Three arrested in large-scale modern slavery operation
Three men have been arrested on suspicion of modern slavery offences following a large-scale operation by the Metropolitan Police Service (MPS) at a farm in North London on Wednesday (July 8).
The MPS said “sophisticated tactics” were deployed to carry out the search warrant, including the use of an armoured truck to gain entry to the site, which had “numerous security measures installed”.
A total of 11 adults were found inside the premises, which is located on a semi-industrial site in Crews Hill, Enfield. They are being supported by specially-trained officers.
The force said around £75,000 in cash has been seized and a “comprehensive search” was ongoing. The three men arrested were taken to a North London police station where they remain in custody.
More than 150 people were involved in the operation, including around 100 officers from the MPS North Area Basic Command Unit. They were joined by colleagues from HM Revenue and Customs, London Fire Brigade, Immigration, Enfield Council, Environment Agency and the National Food Crime Unit.
The operation forms part Project Aidant – an initiative being coordinated by the National Crime Agency (NCA) and the Gangmasters and Labour Abuse Authority (GLAA). It aims to identify and respond to the changing modern slavery and human trafficking (MSHT) threat as a result of the Coronavirus pandemic.
Detective Chief Inspector Richard McDonagh, from MPS Central Specialist Crime, said: “This activity forms part of an investigation into the unregulated distribution of food from this site. It is suspected that numerous victims have been exploited for the sake of forced labour. It was crucial police intervention took place in order to protect those we believe are being exploited and arrest those suspected of forcing them into labour.
“This operation took place at a semi-industrial site, which brings its own hazards. The planning has been meticulous and it was only possible with the support of an extensive partnership network and I am grateful to all our partners for their support.
“Victims of modern slavery rarely see themselves as such, so it’s important that where offences are suspected every effort is made to prevent further exploitation. We have specialist officers and support networks who will provide the necessary care to the victims we have identified today.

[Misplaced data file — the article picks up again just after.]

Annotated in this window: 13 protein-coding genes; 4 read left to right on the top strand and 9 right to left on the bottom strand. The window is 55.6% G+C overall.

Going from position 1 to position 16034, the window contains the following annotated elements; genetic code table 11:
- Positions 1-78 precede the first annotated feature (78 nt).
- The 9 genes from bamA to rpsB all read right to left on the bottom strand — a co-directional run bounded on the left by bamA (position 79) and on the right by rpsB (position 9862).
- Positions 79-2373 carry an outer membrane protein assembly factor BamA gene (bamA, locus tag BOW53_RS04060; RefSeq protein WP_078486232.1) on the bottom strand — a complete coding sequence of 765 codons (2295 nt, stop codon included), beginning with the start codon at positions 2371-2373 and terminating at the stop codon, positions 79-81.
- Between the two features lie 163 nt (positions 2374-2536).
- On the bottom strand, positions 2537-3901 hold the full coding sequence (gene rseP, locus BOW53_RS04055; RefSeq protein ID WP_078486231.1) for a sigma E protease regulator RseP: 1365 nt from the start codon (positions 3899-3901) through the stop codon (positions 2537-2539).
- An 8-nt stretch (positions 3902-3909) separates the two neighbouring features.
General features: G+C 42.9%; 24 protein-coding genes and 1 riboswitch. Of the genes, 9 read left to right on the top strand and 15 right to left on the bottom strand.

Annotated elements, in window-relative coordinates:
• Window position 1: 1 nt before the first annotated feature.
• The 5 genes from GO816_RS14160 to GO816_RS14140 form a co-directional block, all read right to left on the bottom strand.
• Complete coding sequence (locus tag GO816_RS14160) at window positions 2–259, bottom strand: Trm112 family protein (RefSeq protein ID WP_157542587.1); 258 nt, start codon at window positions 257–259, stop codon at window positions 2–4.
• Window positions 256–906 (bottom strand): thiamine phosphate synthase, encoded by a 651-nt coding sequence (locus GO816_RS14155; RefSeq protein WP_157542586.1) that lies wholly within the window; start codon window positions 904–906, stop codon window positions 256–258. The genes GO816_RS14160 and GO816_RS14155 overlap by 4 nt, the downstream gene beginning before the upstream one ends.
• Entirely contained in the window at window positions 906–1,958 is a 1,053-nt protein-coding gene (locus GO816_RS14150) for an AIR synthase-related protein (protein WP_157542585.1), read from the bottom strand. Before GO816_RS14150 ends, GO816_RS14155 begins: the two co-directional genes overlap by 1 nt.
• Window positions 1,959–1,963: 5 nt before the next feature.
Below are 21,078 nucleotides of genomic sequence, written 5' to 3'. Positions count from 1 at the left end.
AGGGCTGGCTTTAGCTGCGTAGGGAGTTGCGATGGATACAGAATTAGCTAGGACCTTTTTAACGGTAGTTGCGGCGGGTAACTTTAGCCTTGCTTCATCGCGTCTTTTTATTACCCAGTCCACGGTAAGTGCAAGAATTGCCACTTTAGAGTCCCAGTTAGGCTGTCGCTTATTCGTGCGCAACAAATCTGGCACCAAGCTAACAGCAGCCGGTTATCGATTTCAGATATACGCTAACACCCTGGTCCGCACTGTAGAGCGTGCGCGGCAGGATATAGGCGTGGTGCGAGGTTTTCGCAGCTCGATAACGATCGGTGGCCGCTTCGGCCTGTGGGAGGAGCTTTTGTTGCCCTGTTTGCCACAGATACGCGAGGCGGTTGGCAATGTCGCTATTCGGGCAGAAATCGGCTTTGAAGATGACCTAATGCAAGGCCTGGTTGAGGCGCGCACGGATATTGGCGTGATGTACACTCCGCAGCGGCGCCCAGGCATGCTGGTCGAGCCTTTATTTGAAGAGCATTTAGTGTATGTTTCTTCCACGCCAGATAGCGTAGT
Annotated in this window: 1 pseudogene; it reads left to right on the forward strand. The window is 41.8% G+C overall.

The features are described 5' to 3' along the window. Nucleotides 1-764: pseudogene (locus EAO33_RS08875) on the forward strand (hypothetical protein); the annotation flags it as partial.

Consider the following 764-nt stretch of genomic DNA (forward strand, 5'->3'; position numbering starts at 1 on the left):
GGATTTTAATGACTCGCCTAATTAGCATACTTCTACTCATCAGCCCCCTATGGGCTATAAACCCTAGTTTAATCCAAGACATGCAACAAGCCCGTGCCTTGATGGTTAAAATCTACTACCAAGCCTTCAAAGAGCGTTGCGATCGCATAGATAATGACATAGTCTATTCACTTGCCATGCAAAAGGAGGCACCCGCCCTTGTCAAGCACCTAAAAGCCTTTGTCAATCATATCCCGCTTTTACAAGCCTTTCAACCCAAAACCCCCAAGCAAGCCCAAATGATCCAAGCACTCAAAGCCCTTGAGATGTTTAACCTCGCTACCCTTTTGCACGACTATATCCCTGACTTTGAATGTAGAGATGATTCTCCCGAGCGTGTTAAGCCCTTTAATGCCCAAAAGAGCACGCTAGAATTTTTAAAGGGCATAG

“Modern slavery and human trafficking are often hidden in plain sight. We need the public to recognise the signs and report their suspicions to the Modern Slavery Helpline or the police.”
Home Secretary Priti Patel added: “Through the hard work and cooperation of law enforcement and immigration agencies, we have helped to disrupt a gang suspected of the most heinous exploitation and trafficking of vulnerable people.
“We will not stop in our commitment to tackle these abhorrent crimes by bringing perpetrators to justice using the full weight of the law and ensuring that victims get the help they need.”
Rob Richardson, head of the Modern Slavery and Human Trafficking Unit at the NCA, said tackling modern slavery was one of its “highest priorities”.
“ The NCA, alongside the GLAA, is leading a law enforcement intensification period across the UK, including London, to identify and respond to the changing modern slavery and human trafficking threat picture as a result of Covid-19,” he said.
“It is likely that restrictions on movement and activities are having a notable impact on the MSHT threat in the UK. There have been anecdotal reports of displacement from public-facing sectors that have been closed as a result of government measures, such as car washes and nail bars, to high-risk sectors of agriculture and the wider food supply chain such as this factory.
“Since 2017, the NCA has led a series of multi-agency operational intensifications on different aspects of the MSHT threat, which has resulted in over 770 arrests and the safeguarding of over 1,200 potential victims.”
GLAA senior investigating officer Jennifer Baines said the successful operation demonstrates the need for “targeted partnership working to identify, disrupt and dismantle the organised criminal networks exploiting vulnerable workers”.
She added: “Modern slavery and labour abuse sadly exist in industries across the UK, so it is really important for the public to be aware of the most common signs of exploitation and report their concerns to us or our colleagues in law enforcement.”
A Government Agency Intelligence Network (GAIN) (London) spokesperson said: “By working in partnership, sharing intelligence lawfully and efficiently, the GAIN aims to ensure that government agencies along with police will help reduce the risk, threat and harm from serious and organised crime, in the most cost effective way. Today’s action follows months of collaborative hard work by GAIN who are dedicated to dismantling crime networks which benefit from inflicting misery on communities.”